The emaciated, crippled horse dumped so cruelly in western Tuolumne County is in a more peaceful place now. It was euthanized Friday.
The mare, left near the Red Hills riding trails in late December, was an extreme and tragic case of animal neglect, mistreatment and abandonment that probably occurred over a year or more.
Still -- and unfortunately -- there will more like her in the coming months and years.
You see, many people envision this great bliss when it comes to owning a horse. But maintaining one, they learn, becomes an expensive proposition they often don't comprehend until they're in too deep.
Some suppliers charge more than $15 for a bale of hay, and each horse eats about one bale per week. There are veterinary expenses, including West Nile disease vaccinations and deworming. About every
60 days, horses need hoofwork ranging from about $30 for trimming to an average of $85 for reshoeing.
All told, a horse owner can easily spend more than $1,300 a year per horse, and that's for a healthy animal with no major medical issues and doesn't include the prices of saddles and tack.
Now, in a recession, some horse owners are among those who lost their jobs. Given the option of trying to keep their homes or feeding their animals, the animals generally suffer.
In desperation, and perhaps fearing being reported by neighbors, they're dumping skinny horses along roads or turning them loose on public lands.
Older, tame horses won't instinctively survive like mustangs, though. In the summer, dry grass lacks the protein to sustain a horse without other grain supplements. In the spring, the green grass can be too lush, causing the horse to founder, a condition that can ruin their hooves. Older horses with bad teeth -- often the animals that are abandoned -- will struggle to chew any grass, green or dry, and will suffer from malnourishment. They become easy prey for coyotes and mountain lions.
Other owners are more direct in the way they abandon their animals. Horse enthusiasts have returned from trail rides to find abandoned horses tied to their trailers or even in them.
It would be easy to go on a rant about the irresponsibility of such animal owners, tossing in a few choice expletives for effect, but it would do little good.
Instead, it makes more sense to explain the options so that others who find themselves in the same predicament can avoid making their animals suffer:
For a $30 fee, voluntarily surrender a horse to the county, said Dave Young, interim director of Stanislaus County Animal Services. The agency has seen an increase in surrendered horses in recent months, he said. It's better to admit defeat than simply turn a horse loose along a road, where it is in danger and is a hazard.
When horses are reported along the roads, they are captured and taken to the shelter where they must be kept for at least 14 days before they can be sold at auction. In theory, that gives their owners a chance to retrieve them. In practice, it never happens.
"I cannot recall any occasion, when we've picked up a stray on the roadway, where the owner showed up to claim the horse," Young said.
Take horses to the livestock auctions. But with so many people trying to unload horses these days, owners will be greatly disappointed in the selling prices. Also, owners need to understand buyers could ship the horses to Canada or Mexico for slaughter.
Turn over the horse to a rescue organization.
Some of them are finding that people who once adopted animals from their programs now want to give them back.
"Now, because people have lost jobs, even those who have adopted horses are coming back to us looking for help," said Tawnee Preisner, vice president and founder of NorCal Equine Rescue in Oroville, a nonprofit group that is one of the state's largest horse rescue organizations.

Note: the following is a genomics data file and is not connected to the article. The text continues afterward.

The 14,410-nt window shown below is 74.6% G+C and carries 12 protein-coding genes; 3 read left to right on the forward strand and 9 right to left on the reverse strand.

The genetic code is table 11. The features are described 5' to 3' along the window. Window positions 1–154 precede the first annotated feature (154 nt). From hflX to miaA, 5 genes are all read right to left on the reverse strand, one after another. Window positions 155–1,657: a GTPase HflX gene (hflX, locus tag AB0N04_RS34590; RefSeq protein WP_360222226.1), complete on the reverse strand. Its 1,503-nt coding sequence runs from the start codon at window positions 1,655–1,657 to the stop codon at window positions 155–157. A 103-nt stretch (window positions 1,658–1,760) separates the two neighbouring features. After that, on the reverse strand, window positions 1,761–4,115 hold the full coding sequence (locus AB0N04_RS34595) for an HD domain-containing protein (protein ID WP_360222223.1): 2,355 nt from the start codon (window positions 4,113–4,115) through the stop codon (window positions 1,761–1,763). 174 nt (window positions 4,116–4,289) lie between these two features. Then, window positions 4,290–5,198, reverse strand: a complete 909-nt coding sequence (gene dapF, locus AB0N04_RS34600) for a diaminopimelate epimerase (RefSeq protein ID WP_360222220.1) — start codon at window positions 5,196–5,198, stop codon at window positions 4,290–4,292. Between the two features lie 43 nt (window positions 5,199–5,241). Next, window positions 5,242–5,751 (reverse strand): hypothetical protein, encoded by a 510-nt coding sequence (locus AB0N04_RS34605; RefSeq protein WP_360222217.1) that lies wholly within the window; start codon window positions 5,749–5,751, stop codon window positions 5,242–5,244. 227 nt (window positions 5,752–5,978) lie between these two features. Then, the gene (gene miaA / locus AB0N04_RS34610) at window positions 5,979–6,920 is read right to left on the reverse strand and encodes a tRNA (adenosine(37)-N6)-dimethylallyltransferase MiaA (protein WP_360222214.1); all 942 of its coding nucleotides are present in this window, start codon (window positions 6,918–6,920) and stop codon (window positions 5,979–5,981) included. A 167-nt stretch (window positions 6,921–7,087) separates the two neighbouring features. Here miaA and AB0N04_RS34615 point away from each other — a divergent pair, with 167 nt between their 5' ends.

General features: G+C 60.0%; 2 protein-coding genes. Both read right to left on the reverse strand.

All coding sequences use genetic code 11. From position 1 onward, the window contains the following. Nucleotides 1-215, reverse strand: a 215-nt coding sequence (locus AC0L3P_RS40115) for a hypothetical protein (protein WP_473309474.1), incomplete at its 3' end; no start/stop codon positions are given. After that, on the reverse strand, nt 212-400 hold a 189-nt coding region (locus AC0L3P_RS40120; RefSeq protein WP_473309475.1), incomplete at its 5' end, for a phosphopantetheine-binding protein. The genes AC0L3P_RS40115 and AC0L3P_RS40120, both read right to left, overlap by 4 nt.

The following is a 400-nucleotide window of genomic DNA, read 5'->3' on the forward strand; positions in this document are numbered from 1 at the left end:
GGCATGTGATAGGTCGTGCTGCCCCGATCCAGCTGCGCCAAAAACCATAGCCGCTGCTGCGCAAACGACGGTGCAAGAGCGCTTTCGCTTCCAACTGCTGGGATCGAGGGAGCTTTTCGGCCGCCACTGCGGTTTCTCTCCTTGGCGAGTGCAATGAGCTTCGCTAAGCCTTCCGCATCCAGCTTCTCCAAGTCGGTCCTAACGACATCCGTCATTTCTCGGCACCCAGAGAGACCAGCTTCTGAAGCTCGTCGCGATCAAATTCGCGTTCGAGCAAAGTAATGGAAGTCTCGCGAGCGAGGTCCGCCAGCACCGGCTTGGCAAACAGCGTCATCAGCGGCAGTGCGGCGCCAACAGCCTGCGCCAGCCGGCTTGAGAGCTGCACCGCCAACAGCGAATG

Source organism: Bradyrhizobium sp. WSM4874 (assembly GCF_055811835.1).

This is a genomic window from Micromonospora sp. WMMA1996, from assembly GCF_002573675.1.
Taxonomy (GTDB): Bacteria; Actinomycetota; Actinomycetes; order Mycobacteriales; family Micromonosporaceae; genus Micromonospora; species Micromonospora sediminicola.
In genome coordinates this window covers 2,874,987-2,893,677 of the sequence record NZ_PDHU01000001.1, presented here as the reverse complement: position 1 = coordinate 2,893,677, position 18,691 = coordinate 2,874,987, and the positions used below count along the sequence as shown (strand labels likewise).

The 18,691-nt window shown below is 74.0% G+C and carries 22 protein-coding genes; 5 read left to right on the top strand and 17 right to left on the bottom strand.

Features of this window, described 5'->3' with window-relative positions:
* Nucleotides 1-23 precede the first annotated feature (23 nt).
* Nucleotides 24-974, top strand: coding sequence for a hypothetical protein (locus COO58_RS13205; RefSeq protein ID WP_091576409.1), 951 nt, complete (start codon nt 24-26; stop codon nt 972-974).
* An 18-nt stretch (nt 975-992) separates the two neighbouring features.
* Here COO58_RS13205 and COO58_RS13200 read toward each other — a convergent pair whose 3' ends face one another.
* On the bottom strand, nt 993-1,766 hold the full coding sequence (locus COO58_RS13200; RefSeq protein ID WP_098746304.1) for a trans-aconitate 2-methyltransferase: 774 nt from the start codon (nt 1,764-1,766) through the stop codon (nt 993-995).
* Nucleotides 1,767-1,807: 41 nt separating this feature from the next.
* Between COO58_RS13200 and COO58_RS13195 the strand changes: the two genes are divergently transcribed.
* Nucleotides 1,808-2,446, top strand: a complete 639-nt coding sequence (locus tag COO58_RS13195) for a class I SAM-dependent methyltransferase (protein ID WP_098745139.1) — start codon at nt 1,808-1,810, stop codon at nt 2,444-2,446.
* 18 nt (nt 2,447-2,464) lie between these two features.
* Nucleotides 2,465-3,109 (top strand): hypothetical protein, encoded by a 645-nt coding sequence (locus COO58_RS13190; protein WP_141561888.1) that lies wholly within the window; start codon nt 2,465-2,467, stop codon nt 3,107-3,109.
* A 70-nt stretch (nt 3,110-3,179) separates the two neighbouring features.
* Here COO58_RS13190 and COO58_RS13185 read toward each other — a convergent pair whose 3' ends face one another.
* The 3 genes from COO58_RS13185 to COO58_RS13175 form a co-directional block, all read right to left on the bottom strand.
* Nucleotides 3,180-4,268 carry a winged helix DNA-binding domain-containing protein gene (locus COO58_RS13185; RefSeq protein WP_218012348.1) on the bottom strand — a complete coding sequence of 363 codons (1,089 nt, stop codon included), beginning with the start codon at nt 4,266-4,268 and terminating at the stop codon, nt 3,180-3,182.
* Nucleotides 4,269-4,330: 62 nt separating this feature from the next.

Since 2003, NorCal Equine Rescue has rescued nearly 800 horses, including 13 this month. It has orchestrated 93 adoptions over its life.
Raquelle Van Vleck of Jamestown owns the Rehorse Rescue Ranch, which has eight rescue horses. She's obtaining nonprofit status that will enable her to take donations, expand her operation and help more horses.
"I had no intention of getting into horse rescue," she said. "But I started getting calls about taking animals, and now there's such a need, I want to do more."
Her sister-in-law, Margaret Coleman of Angels Camp, cares for abused horses at her Tails A Flyin ranch.
"People are calling me all the time," Coleman said. "You don't have to turn them loose or starve them to death."
Even if the rescues have no more room at the barn, most will try to help you find a new owner for your horse.
"They'll have people who are looking for a specific (type) of horse," said Jennifer Clarke, Tuolumne County's animal control manager. "The more people involved, the more likely you are to find a match."
Offer the animal to a therapeutic riding clinic or dude ranch, although the horse would have to be "bomb proof," meaning anyone can ride it.
Give the horse to someone who can afford to care for it. Make sure the individual knows what he or she is getting into, cost-wise. Or talk to friends who have pastureland and ask if you can keep your horse there until your financial position improves.
Have the horse put down. Yes, this usually is the last and worst option.
"If it comes to that point -- where you're going starve your horse -- take it and have it humanely euthanized," said NorCal Equine Rescue's Preisner. "It's not fair to sit in the back yard and be starved. Let that horse's life end peacefully."
Her organization raises about $2,500 per month to provide free euthanizing for horses that can't be adopted out.
The bottom line is that a horse shouldn't suffer because you can no longer afford to keep it.
There are humane alternatives.
Jeff Jardine's column appears Sundays, Tuesdays and Thursdays in Local News. He can be reached at 578-2383 or email@example.com